This Sunday in Baptist History
Adam Burwell Brown was born on this day (October 20) in 1821. He was raised in Virginia and first educated by the Episcopalians. It was expected that he would become a priest of that denomination, but upon studying the Word of God, he became a Baptist. He attended Washington College and the University of Virginia. John A. Broadus, a fellow student of his later wrote, “Before the middle of the session it was apparent to me that he (Brown) was the foremost man of the class.”
After completing school Brother Brown became engaged in mission work in Western Virginia and West Virginia. But then the War broke out. He joined the Southern forces and became a missionary chaplain. He loved evangelism and worked to start and strengthen churches wherever he could even during the conflict.
When the war ended, he found that the churches and missions he had previously served had been decimated of their members and finances. To supplement his income and to feed his wife and family he farmed and taught school. At one point his wife had sacrificially saved a few dollars for her Pastor/husband to buy a vest. She surprised him with some cash just before he left for a fellowship meeting, instructing him to buy the needed vest before returning home. But during the meeting A. M. Poindexter made an impassioned plea for missionary support for foreign missions. Bro. Brown rose and said before a number of more wealthy men, “Here is money my wife gave me to buy a vest, but the vest may go, and I will do without, and foreign missions can have it.”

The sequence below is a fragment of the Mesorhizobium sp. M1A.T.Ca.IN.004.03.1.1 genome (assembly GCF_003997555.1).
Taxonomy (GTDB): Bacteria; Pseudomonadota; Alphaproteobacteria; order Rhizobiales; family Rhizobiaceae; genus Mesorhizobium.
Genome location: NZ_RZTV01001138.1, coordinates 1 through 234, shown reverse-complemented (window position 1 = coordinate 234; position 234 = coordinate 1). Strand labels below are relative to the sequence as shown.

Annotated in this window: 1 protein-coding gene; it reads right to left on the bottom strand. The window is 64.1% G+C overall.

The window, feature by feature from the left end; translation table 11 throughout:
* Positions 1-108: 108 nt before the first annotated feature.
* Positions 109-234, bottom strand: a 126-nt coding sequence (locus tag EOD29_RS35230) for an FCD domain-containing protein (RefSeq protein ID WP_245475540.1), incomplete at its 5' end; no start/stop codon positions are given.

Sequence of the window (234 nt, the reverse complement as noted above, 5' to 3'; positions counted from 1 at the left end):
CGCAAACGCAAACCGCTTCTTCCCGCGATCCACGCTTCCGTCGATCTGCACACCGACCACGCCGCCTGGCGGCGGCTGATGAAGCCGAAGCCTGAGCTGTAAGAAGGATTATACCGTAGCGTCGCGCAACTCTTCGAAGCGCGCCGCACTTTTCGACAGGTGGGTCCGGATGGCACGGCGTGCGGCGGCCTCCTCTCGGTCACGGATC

Pastor Brown passed away November 27, 1885. The funeral was held during a terrible storm with torrents of water and flooded streets, but a great congregation gathered to express appreciation and respect for a man who was willing to sacrifice much for the glory of Christ.